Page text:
Welcome to the Inova Saville Cancer Screening and Prevention Center

Cervical cancer starts in the lining of the cervix when cells in the body begin to grow out of control. The cervix, which connects the body of the uterus to the birth canal, is made of two parts and is covered with two types of cells:

  • The endocervix is the opening of the cervix and is covered with glandular cells.
  • The exocervix is the outer part of the cervix and is covered in squamous cells.

Importance of Cervical Cancer Screening

Up to 90% of all cervical cancers are caused by the human papillomavirus (HPV). HPV spreads through sexual contact (anal, oral or vaginal). Most of us will get HPV at some point in our lives, but most often, our bodies fight off the infection. The HPV vaccine can help prevent HPV infection by protecting you against HPV. Cervical cancer symptoms are often not noticeable until the cancer becomes larger and grows into nearby tissue. When this happens, the most common symptoms are:

  • Abnormal vaginal bleeding
  • Heavier or longer-than-usual periods
  • Unusual discharge from the vagina
  • Problems urinating or having a bowel movement
  • Pain in the pelvic area
  • Pain during sex
  • Swelling in the legs
  • Blood in the urine

Screening: What to Expect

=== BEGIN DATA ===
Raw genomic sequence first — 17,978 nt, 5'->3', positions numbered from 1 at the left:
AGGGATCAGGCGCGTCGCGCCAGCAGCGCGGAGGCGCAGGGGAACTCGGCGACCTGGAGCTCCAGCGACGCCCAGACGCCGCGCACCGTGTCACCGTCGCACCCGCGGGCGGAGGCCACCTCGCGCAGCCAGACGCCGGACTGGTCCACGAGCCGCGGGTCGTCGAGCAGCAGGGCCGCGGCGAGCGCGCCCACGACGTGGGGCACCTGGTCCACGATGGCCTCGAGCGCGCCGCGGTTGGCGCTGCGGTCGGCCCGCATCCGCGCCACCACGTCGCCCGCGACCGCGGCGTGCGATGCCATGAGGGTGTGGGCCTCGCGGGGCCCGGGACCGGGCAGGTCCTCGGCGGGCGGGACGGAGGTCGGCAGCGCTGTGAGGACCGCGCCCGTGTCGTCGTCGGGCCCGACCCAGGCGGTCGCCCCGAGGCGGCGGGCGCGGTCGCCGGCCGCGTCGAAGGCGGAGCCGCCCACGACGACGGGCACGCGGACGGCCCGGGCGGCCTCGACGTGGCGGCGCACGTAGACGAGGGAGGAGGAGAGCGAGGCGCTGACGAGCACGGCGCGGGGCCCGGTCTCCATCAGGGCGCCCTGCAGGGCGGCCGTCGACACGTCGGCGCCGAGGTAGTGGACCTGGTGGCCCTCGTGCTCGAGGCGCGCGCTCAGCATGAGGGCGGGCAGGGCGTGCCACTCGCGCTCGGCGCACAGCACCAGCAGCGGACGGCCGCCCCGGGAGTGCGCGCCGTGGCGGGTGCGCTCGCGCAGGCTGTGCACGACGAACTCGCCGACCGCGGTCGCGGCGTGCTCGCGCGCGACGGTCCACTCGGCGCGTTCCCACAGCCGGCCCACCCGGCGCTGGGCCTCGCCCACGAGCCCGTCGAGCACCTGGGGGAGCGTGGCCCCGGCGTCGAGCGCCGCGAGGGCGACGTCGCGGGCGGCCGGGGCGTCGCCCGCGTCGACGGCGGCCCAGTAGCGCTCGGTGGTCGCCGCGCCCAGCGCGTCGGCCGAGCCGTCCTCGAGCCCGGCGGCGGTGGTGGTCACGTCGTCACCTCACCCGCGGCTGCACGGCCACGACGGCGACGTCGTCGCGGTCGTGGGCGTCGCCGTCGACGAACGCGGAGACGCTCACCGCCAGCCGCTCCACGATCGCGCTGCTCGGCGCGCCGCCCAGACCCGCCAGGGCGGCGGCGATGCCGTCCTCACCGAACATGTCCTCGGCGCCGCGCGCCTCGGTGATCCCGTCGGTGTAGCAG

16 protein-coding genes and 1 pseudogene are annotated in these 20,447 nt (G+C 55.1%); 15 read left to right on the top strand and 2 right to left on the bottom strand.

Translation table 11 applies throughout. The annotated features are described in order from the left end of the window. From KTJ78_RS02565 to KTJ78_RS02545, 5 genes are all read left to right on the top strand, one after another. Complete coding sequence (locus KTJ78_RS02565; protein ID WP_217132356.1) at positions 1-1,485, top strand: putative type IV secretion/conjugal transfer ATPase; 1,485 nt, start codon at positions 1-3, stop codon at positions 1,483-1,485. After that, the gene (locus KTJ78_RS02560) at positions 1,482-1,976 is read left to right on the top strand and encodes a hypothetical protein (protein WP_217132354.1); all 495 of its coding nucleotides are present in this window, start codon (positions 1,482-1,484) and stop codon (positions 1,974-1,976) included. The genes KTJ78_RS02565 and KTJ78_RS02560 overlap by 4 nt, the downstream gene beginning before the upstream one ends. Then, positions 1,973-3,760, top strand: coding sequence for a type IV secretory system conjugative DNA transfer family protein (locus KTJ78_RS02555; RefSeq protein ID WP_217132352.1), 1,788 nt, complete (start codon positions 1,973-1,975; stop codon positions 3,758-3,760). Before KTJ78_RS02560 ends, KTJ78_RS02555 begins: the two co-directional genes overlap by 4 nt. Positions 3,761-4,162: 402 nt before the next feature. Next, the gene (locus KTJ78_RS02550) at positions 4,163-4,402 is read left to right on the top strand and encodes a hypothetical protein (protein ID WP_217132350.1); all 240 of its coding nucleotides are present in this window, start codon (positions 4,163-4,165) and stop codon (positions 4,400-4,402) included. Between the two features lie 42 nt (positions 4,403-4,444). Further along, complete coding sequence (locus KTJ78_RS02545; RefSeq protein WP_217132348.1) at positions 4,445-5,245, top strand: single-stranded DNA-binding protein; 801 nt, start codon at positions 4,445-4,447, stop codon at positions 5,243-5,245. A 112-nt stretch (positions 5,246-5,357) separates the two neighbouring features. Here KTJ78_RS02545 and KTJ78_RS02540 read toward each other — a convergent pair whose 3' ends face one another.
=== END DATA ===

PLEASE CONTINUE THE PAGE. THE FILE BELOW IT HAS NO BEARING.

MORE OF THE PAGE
Cervical cancer is the only type of gynecologic cancer for which screening can be performed. Finding cervical cancer often starts with an abnormal Pap test or HPV test result. These screenings may lead to your provider recommending further testing, which can diagnose cervical cancer or a pre-cancerous condition. The tests used include colposcopy (with biopsy), endocervical scraping and cone biopsies.

One of the best things you can do to lower your risk of cancer is to adopt a healthy lifestyle. Studies show that even people with a hereditary risk of developing cancer can reduce their risk by developing a healthy lifestyle. Here are some things we recommend:

  • Quit smoking.
  • Adopt a low-fat diet rich in fruits and vegetables.
  • Exercise for 30 minutes each day.

Early detection of HPV is key to preventing cervical cancer. Talk with your doctor about steps you can take to prevent HPV.

In addition to surgery, your treatment may include chemotherapy, targeted therapy, hormone therapy and immunotherapy, either separately or in combination. If the cancer is only on the surface of your cervix, your doctor can remove or destroy the cancerous cells with procedures like a loop electrosurgical excision procedure (better known as LEEP) or cold knife conization.

If cancerous cells have passed through the surface of your cervix to its underlying layers, surgery may be required. If the disease has invaded deeper layers of your cervix but hasn’t spread to other parts of your body, you might need to have an operation to take out the tumor.